In a former pizza joint in the Bywater neighborhood, the chefs and co-owners of Saint-Germain are serving the most creative, ambitious, and accessible tasting menu in the nation.

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Chefs Blake Aguillard and Trey Smith are, to put it frankly, huge nerds. The chefs and co-owners of Saint-Germain in New Orleans openly geek out over ikejime, a Japanese fish-butchering technique (it's considered more humane and helps keeps their menu prices down), or the results of a fermentation experiment (transforming scraps of venison into garum, a fish sauce–like condiment that takes three months to make). It's hard to resist getting caught up in their earnest and infectious excitement. 

"Blake and I view cuisine somewhere between a sport and an art," says Smith. "We like to push things as far as we can." Something's always drying, curing, or fermenting at the restaurant. A batch of tomatoes, dropped off by a local farmer, dries in the sun on the balcony of Saint-Germain's tin roof, after which they will ferment for a month. Most meals start out with a bread course featuring cultured butter that's been aged so long it has started to taste like Parmesan. Smith rhapsodizes about a vegan cheese course he and Aguillard once made by preserving turnips for several months and then washing the root vegetables with the culture they use to make their in-house cheeses. "When you would eat these turnips, they tasted like Brie," says Smith.

The two chefs met as young line cooks, working their way up the ladder at Restaurant August under the guidance of the chef de cuisine at the time, Michael Gulotta. Aguillard and Smith bonded immediately: "We both took every level of cooking very seriously," says Smith. 

They share a deep sense of purpose, but their backgrounds couldn't be more different. A Louisiana native, Aguillard knew he wanted to be a chef from a young age and remains extremely dedicated to the technical aspects of cooking. At one point, he even left the chef de cuisine position at Gulotta's restaurant MoPho, which he had helped open, to work as a line cook at Saison in San Francisco. "I just wanted to do more cooking, more learning," says Aguillard. Smith, on the other hand, spent his childhood visiting family in New Mexico, before moving to Houston to pursue an economics degree, followed by a brief stint in law school before realizing that what he really wanted to do was to cook. While Aguillard was at Saison, Smith stayed in New Orleans and continued to work with Gulotta, helping him open Maypop and getting "really involved on the business side." 

When Aguillard returned to New Orleans, it became clear that between Aguillard's deep kitchen expertise and Smith's business acumen, it was time to open a restaurant. Along with Drew Delaughter, Saint-Germain's third partner who oversees front-of-house operations (who Smith met while attending the Culinary Institute of America in Hyde Park, New York, and who also worked as the general manager at MoPho), Aguillard and Smith opened Saint-Germain in 2018 in a former pizza place on a sleepy thoroughfare in the Bywater neighborhood.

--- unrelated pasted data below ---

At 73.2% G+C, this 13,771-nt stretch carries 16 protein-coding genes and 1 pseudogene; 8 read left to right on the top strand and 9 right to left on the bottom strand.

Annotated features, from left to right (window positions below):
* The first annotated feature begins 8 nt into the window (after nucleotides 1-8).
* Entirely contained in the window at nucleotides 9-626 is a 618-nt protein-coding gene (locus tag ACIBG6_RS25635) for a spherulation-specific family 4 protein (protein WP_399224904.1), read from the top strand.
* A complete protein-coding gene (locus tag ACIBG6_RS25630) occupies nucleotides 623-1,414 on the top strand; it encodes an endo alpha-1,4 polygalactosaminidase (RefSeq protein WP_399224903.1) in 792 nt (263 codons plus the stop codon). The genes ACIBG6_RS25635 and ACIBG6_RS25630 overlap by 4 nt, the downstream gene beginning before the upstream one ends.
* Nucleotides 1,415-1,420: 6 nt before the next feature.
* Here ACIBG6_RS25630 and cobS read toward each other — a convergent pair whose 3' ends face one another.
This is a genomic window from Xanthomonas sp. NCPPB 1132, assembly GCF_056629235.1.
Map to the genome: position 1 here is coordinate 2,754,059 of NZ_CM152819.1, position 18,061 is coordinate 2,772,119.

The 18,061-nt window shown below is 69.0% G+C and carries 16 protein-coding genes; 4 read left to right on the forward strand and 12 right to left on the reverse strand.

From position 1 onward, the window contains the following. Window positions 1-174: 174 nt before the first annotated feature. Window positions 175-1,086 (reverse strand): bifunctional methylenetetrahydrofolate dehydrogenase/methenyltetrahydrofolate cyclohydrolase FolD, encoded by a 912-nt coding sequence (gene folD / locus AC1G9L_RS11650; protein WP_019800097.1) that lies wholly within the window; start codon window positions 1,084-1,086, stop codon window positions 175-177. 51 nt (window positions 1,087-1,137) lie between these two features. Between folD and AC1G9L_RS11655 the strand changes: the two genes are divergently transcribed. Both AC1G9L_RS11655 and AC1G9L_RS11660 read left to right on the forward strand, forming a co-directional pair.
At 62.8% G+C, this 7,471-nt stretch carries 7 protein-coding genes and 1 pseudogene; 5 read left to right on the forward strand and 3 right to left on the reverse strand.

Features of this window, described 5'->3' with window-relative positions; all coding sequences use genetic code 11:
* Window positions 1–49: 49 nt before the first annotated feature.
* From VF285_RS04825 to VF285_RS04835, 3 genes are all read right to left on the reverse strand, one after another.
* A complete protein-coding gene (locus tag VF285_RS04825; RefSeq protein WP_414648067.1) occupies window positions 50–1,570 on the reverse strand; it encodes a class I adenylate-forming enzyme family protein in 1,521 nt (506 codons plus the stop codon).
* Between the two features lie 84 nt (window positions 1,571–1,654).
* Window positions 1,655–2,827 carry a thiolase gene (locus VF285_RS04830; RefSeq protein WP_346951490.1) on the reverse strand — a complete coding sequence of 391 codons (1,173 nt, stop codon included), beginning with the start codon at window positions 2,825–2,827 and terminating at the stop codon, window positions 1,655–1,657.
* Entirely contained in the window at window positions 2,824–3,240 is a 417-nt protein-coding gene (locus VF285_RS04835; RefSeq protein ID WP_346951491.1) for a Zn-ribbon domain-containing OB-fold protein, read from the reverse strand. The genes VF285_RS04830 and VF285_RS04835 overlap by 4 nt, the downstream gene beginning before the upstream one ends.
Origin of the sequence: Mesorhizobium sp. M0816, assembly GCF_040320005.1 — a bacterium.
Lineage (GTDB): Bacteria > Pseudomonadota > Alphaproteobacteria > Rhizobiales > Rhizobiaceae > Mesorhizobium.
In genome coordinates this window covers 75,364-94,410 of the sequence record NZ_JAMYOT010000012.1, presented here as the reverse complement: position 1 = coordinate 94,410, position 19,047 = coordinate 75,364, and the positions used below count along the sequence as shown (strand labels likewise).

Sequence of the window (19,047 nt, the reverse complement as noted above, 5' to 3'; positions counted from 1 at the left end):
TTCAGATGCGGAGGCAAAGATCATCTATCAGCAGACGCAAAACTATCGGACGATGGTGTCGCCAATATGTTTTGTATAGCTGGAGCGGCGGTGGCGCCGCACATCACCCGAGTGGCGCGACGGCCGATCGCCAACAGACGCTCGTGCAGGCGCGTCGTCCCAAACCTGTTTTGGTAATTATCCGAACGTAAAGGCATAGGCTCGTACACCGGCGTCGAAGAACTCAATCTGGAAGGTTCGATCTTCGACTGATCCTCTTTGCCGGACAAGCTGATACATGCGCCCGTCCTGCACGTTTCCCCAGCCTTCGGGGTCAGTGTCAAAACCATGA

Saint-Germain is one of just a handful of restaurants in New Orleans to offer a tasting menu, and it's one of the most exciting, and affordable, in the nation. (In April, my five-course tasting menu was $79, plus tax and tip.) The reservation-only 12-seat dining room is an intimate affair, where the walls are lined with the cookbooks that have influenced the chefs over the years, and dishes like a small brick of toasted housemade sourdough soaked in a rich sauce of chicken jus, sherry, and Roquefort cheese and blanketed with a dry-aged beef tartare are placed in front of you. The chefs almost never offer the same dish twice. (The rare exception? A dessert of peach ice cream topped with fried honey-butter chips.) No reservations are required for the wine bar, where seating spills into the dreamy backyard, and it's easy to pass several hours with heavy pours of natural wines and what has to be the most interesting crudité platter in the country—a recent iteration included daikon compressed in sweet soy sauce and a shower of crispy wild rice.

Aguillard and Smith want to make their culinary creations as accessible as possible. "It's always been a goal of ours for anybody to eat here," says Smith. One week a month, the team runs "Vegetarian Week," where the tasting menu is meatless but still every bit as creative and ambitious as the usual menu. "People are often served mashed potatoes with green beans or something like that," says Smith. "So when you're vegetarian and you get something that somebody has worked on for five or six months, it means a lot to them." 

The two chefs also hope that Saint-Germain can serve as a blueprint for others. They take pride in the fact that they are a true small business, and they have no desire to add more seats, even if it means passing up the opportunity to make more money. "When you have a huge place, 10% of your guests get something," says Aguillard. "But when you have a smaller place, 100% of our guests get everything." Expanding the restaurant's capacity would mean compromising on how they love to cook. "Because of our hyper-focused model, you don't need 200 people to understand what you're doing," says Smith. "You only need 15 to 20 people per night who get you."

Photos by Cedric Angeles